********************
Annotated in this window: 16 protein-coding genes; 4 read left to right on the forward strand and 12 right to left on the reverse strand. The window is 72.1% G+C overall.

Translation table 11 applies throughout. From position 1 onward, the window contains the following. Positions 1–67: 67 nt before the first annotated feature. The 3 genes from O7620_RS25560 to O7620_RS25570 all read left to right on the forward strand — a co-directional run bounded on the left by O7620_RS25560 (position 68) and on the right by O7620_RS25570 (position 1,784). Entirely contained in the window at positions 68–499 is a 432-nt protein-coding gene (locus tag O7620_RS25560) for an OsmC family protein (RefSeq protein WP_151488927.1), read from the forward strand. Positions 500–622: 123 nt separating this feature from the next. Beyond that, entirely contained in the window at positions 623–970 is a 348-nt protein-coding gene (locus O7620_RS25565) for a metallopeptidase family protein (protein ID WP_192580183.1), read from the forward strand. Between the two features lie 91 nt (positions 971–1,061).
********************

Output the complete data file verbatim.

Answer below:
Annotated in this window: 16 protein-coding genes; 4 read left to right on the forward strand and 12 right to left on the reverse strand. The window is 72.1% G+C overall.

Translation table 11 applies throughout. From position 1 onward, the window contains the following. Positions 1–67: 67 nt before the first annotated feature. The 3 genes from O7620_RS25560 to O7620_RS25570 all read left to right on the forward strand — a co-directional run bounded on the left by O7620_RS25560 (position 68) and on the right by O7620_RS25570 (position 1,784). Entirely contained in the window at positions 68–499 is a 432-nt protein-coding gene (locus tag O7620_RS25560) for an OsmC family protein (RefSeq protein WP_151488927.1), read from the forward strand. Positions 500–622: 123 nt separating this feature from the next. Beyond that, entirely contained in the window at positions 623–970 is a 348-nt protein-coding gene (locus O7620_RS25565) for a metallopeptidase family protein (protein ID WP_192580183.1), read from the forward strand. Between the two features lie 91 nt (positions 971–1,061).